In Urumqi

2009/04/24-29: Visas and More
We have spent nearly a week here. This is only partly by choice, because getting visas for Kyrgyzstan and Kazakhstan takes that long. Each consulate takes your passport away so the applications cannot be made at the same time. Tomorrow afternoon, we finish that process by collecting the Kyrgyzstan visa. At the Kazakh consulate, there was a bit of a scrum with the many Chinese Kazakhs who want to visit family. No scrum at the Kyrgyz consulate, but we had to pay double price to get our visas done before their May 1-5 holiday closure.

Meanwhile my bottom problems have gone away by a combination of rest and a course of antibiotics. I have purchased a new bike saddle to reduce the likelihood of recurrence. Bikes have been cleaned, clothes washed, correspondence caught up with, and much rest has been taken. Our room overlooks the local elementary school playground and the last two days we have been entertained by “sports day”. Yesterday was mainly group dancing and gymnastics. Today is individual races. We were interested that the school is responding to the articulated skate board craze, and skate board races are held as part of sports day. We wonder what tomorrow has in store.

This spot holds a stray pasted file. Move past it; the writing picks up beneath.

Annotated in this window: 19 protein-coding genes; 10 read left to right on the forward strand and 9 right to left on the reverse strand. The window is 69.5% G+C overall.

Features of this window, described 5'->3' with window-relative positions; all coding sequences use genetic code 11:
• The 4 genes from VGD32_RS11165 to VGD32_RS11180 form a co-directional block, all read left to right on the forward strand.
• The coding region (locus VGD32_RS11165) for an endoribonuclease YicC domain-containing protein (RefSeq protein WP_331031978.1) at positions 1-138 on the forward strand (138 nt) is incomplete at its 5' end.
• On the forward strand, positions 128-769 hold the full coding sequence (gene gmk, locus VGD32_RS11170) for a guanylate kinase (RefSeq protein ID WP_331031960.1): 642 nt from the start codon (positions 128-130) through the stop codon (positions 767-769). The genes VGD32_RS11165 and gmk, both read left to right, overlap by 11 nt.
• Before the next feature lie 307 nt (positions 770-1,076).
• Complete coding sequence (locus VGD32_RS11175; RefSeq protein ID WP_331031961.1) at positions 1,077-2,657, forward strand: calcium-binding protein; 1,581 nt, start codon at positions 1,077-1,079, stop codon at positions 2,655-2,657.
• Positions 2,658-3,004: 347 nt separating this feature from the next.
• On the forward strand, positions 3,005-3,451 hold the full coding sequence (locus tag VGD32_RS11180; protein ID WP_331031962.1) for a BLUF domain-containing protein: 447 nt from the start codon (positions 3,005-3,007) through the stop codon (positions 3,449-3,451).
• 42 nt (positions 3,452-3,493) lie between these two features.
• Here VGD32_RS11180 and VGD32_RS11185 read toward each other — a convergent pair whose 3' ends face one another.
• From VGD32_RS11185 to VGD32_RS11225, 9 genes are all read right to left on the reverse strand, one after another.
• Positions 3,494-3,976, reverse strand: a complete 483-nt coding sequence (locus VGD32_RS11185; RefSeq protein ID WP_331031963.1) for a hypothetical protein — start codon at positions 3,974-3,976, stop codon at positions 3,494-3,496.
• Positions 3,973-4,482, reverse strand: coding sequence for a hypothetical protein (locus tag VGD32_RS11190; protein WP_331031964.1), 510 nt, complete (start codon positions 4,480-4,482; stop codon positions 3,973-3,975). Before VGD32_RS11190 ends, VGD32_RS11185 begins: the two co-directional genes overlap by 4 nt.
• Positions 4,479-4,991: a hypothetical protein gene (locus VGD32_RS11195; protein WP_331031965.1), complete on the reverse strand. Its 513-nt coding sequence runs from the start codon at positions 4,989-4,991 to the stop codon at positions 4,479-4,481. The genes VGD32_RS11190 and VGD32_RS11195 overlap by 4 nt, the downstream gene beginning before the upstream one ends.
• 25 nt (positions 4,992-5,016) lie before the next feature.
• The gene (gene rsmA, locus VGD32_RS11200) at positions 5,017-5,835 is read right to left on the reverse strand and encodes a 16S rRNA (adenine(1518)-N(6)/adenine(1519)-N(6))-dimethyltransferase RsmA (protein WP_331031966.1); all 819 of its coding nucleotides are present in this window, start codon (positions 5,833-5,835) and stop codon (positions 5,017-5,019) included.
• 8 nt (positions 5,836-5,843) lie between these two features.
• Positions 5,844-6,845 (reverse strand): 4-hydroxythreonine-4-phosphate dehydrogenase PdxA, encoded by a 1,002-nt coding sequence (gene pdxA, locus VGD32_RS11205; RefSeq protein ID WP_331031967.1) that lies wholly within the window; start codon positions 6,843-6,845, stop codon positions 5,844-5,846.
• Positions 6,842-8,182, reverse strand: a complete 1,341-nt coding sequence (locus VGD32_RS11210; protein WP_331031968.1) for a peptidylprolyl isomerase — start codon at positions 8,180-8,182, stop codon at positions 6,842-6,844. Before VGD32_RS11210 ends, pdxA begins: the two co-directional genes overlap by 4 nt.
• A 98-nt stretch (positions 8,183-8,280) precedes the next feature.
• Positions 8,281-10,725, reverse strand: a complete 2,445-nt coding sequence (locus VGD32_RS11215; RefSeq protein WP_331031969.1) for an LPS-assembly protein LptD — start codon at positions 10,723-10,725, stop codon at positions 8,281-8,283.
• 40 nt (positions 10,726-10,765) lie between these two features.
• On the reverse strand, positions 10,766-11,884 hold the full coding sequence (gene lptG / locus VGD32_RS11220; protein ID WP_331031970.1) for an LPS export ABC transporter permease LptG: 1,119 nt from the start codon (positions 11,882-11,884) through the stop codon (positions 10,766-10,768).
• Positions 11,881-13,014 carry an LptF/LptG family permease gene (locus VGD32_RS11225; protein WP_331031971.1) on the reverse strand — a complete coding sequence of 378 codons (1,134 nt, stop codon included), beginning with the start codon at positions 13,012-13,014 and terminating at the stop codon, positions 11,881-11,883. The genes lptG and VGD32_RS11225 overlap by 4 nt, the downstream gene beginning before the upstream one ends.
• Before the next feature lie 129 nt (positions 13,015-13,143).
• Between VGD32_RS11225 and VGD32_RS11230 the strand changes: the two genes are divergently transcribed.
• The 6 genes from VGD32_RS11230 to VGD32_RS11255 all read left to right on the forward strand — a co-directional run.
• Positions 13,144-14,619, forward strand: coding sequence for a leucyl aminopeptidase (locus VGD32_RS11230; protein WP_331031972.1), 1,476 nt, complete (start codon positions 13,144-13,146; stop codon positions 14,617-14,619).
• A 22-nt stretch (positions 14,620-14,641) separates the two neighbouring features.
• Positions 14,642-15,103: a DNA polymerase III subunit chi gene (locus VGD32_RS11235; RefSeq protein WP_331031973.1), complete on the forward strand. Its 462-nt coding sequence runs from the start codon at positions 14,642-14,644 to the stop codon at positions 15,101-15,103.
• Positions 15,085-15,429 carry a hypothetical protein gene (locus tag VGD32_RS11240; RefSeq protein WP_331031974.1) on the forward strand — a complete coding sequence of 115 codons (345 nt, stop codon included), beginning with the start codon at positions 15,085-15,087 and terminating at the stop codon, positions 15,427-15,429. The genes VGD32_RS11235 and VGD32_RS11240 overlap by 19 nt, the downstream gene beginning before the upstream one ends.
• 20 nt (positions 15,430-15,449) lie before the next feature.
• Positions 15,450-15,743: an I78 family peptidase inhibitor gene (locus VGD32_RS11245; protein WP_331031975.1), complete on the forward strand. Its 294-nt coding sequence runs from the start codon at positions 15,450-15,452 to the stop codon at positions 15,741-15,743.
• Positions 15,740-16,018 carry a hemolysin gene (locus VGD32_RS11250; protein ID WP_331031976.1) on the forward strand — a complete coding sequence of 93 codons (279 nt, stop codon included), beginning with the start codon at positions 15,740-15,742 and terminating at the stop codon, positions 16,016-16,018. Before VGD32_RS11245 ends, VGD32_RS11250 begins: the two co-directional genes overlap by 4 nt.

Today we went to the Xinjiang museum. Situated in an impressive modern building, it has an extensive display of local minorities’ dress and artifacts, along with a display of mummies discovered locally in the 1980s. The mummies show Europoids (Caucasians) were here over 10,000 years ago. The diversity of local minorities is mainly due to the fact that the Silk Road passed through here, hence the display was a useful introduction to the cultures we will pass through in the coming months: Kazakh, Russian, Kyrgyz, Tajik, Uzbek, Iranian, among others.

Very loud music is played by the Kazakh restaurant/noodle shop below our hostel. There is a bit of a gathering of cyclists here. In addition to Carsten (now travelled onward) and Leon, we have met Ruben and Anna. They are Catalonians from the Pyrennees, who have been travelling for 8 months. Their blog has beautiful photography and is worth a look, even if you cannot read Catalan.


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